Stop Being Afraid Of Yourself

Those special qualities that come naturally to people, I call them spiritual gifts. [It’s not original; I know; it’s just the term I learned to describe them.]

Everybody has at least one spiritual gift. It’s what’s coming out when a person gets that child of light brilliance going on, when they’re in the flow, when they’re being them.

Lately, though, I’ve noticed that people seem really out-of-touch with that part of their selves. I’ve seen it in people from time to time, when life didn’t treat them so right. I lost sight of mine for a LONNNGGGG-ASS time. I was scared of failure (thanks, law school). I was hurt. I doubted myself at every turn.

And that doubt didn’t make sense. I was doin’ it! I kept coming through for myself (and imperfectly, to be sure). But I was so scared that I couldn’t stop waiting for the other shoe to drop.

I was too wrapped up in things that either I couldn’t control or didn’t have anything to do with me.

That fear really seeps in when we’re hyper-saturated with concerns. The presidential election and new administration has done it to us bigly.

People are worried about terrorism and that the 9th Circuit’s temporary restraining order on the Muslim Ban will make us susceptible to it. Others are worried about a Secretary of Education who is woefully un-qualified but perfectly financed for the job. We’re fighting with each other to no avail. And we’re mad that everyone doesn’t see our POV.

And that makes us insecure.

And insecure makes us scared. It’s all the same to our brains. Learn why here.

But, ask yourself this: What does someone else’s mind have to do with me?

And what does your mind have to do with anyone else?

Our brains are private places. Nobody knows what you’re doing in there. That’s why I said yesterday to set goals FOR yourself, and why I’m saying now:

Stop being afraid of yourself!

My childhood church was pretty fire and brimstone-y. Like, the types who rooted against Kevin Bacon in ‘Footloose’. I can remember hearing bleak sermons that left me afraid of being curious about anything for fear of having a “bad” thought (which, I guess was one that wasn’t in keeping with their beliefs). The prospect of being a sinner was terrifying. Sinners went to hell, and that place sounded suuuuper scary.

But how would I learn, if I didn’t know anything? Why wasn’t the lesson about how to go out and build strength by facing everything? Why didn’t we plan to succeed by preparing for all the bad stuff that’s out there?

I didn’t know it then, but I know now that I wanted to LIVE the “Whatever you are, be a good one” saying.

I didn’t know what it meant to be a good one. All I had heard was what not to do.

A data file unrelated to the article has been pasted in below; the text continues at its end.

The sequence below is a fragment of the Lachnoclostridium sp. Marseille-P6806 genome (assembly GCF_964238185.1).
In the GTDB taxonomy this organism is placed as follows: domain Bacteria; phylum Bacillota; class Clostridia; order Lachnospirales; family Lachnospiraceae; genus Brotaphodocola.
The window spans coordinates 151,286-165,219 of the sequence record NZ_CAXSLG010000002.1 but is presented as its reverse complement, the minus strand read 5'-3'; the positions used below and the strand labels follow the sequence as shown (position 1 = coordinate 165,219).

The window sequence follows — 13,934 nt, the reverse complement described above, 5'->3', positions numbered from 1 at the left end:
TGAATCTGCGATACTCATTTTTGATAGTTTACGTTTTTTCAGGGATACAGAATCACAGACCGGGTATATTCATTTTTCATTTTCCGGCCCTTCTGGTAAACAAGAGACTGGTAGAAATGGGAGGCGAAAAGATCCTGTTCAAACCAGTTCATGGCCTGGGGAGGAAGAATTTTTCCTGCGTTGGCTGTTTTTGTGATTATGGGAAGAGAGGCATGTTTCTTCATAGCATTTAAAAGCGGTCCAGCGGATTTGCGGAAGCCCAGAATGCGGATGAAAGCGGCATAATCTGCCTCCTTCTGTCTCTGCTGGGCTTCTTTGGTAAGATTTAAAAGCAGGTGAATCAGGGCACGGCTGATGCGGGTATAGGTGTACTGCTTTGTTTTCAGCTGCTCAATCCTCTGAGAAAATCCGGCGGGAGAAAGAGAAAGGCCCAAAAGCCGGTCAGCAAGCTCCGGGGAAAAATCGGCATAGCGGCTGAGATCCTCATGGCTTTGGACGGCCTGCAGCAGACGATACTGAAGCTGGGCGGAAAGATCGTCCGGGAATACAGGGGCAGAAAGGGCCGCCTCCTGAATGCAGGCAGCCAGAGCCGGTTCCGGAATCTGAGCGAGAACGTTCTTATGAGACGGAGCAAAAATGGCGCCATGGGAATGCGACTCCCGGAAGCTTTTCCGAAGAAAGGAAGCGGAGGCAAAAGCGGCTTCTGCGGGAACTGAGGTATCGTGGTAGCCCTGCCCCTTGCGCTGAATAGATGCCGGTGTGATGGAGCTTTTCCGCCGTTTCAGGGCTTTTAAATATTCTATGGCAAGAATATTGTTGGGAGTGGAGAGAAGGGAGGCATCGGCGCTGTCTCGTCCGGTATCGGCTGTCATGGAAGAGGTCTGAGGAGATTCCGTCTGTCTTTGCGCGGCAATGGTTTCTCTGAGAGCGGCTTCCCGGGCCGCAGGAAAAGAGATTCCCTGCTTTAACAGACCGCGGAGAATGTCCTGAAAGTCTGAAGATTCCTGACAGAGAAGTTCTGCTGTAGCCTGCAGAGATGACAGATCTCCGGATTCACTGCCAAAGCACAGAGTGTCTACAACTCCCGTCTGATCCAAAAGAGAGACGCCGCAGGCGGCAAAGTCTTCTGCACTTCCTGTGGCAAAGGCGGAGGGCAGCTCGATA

I was afraid of myself, because I thought i was bad. Before I had even done anything, even without bad intentions, I had convinced myself that my thought were evil and that paralyzed my actions.

I see that same type of mental insecurity happening in people.

We’re so “governed” in instances like what is and is not “politically correct”. We feel judged for what think. And I know i haven’t made it easy for people to be open because I’m a judge-y loudmouth who writes passive-aggressive fb posts to get reactions from people in the hopes of presenting a new perspective.

We’re inundated with “think positive” “just be positive” messages. When it’s not reality to be la-la-laaa happy all the time. Reality is that we experience negative thoughts and feelings. Not everything is hunky-dory 24/7.

What you do with those thoughts and feelings matters.

When I was a teenager, I was a bundle of anger and frustration. One day, when my temper flared, I put my fist through the drywall. Have fun being grounded, dipshit… It was my way of fighting fire with fire. I felt like I didn’t have any other recourse.

I still feel that same anger from time to time. It’s the product of bottling up things, rather than dealing with them, and putting too much stock in others. I also hold back from expressing when I have a problem because i’m a female from Texas—we’re well-versed in bottling up. Unpleasantness? Nah, don’t confront it.

But punching things is just as un-doable for me as bottling up.

I had to re-wire myself to deal with the adverse in constructive ways. I took more steps back from more situations, emotionally-speaking. I asked myself who I wanted to be. I created a vision for myself that didn’t include anger.

I started asking myself What does this have to do with me?

I started realizing that I can be in any situation and remain unchanged.

And that conscious choice is when I started to get less angry. It’s when I started to trust myself more. And it’s when I started to get some of my sparkly, carefree self back.

I had to trust that I was good, strong, and would remain true to what I stand for. And everybody is equipped with the same abilities.

If only we trusted ourselves more.

Check out the second episode of my Mixed Feelings Podcast that inspired this post: